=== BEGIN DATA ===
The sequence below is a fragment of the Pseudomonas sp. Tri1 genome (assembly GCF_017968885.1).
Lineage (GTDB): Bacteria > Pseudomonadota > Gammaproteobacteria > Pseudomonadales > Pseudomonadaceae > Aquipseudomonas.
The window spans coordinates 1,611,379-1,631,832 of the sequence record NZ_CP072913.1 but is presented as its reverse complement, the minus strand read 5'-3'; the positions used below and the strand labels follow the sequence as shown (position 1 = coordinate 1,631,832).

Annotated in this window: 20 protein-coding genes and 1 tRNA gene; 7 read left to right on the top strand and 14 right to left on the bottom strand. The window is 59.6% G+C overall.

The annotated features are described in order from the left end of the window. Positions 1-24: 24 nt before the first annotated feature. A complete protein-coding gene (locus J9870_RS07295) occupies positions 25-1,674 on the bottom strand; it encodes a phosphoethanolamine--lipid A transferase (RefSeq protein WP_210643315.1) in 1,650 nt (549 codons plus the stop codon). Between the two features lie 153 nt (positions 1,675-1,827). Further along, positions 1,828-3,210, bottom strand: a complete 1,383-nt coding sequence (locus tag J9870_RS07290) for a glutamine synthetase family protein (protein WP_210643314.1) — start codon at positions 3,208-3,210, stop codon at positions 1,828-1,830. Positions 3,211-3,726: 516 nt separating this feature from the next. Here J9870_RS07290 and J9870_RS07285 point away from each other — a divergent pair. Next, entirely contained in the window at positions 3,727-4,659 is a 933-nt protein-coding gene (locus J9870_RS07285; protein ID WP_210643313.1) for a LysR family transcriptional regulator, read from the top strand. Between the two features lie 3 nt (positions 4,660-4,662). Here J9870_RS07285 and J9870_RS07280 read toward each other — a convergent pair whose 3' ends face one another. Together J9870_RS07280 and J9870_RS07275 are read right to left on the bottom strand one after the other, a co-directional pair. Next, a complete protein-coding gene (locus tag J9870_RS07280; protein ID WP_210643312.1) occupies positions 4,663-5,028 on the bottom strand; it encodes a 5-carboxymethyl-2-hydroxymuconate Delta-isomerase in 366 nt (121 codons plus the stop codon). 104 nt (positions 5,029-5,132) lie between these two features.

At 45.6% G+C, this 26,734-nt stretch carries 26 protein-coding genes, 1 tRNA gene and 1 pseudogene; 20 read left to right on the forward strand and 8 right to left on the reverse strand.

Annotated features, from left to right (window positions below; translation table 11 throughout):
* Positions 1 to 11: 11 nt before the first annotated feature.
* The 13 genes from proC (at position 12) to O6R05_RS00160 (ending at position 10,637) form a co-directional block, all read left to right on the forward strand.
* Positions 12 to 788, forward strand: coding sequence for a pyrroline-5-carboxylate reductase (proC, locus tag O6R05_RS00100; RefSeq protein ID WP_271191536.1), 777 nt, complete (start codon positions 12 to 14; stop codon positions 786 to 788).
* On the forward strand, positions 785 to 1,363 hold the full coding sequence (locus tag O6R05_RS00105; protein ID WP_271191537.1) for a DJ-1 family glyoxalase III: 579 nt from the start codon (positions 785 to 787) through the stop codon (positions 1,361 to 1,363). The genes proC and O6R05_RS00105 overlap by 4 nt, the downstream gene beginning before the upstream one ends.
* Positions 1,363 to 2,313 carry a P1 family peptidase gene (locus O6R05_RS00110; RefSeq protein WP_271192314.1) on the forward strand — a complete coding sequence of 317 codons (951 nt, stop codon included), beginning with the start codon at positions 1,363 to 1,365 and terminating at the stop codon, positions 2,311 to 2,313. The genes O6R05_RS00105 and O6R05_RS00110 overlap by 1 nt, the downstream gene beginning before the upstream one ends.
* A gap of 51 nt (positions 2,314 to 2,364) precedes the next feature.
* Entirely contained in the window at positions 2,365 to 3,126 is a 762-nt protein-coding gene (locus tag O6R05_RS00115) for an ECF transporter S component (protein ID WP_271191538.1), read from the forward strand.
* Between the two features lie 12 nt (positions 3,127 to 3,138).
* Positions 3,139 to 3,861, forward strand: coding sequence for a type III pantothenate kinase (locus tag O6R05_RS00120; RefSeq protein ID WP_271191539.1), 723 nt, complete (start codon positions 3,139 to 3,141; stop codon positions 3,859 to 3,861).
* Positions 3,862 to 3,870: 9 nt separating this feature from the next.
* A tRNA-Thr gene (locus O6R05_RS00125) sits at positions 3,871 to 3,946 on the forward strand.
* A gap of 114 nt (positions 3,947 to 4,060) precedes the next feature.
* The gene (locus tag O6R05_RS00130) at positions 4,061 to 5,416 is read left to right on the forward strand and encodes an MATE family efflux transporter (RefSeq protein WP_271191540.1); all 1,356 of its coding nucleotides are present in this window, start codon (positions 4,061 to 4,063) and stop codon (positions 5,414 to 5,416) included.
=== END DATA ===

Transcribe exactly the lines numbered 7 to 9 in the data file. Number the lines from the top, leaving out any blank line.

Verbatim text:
Annotated features, from left to right (window positions below; translation table 11 throughout):
* Positions 1 to 11: 11 nt before the first annotated feature.
* The 13 genes from proC (at position 12) to O6R05_RS00160 (ending at position 10,637) form a co-directional block, all read left to right on the forward strand.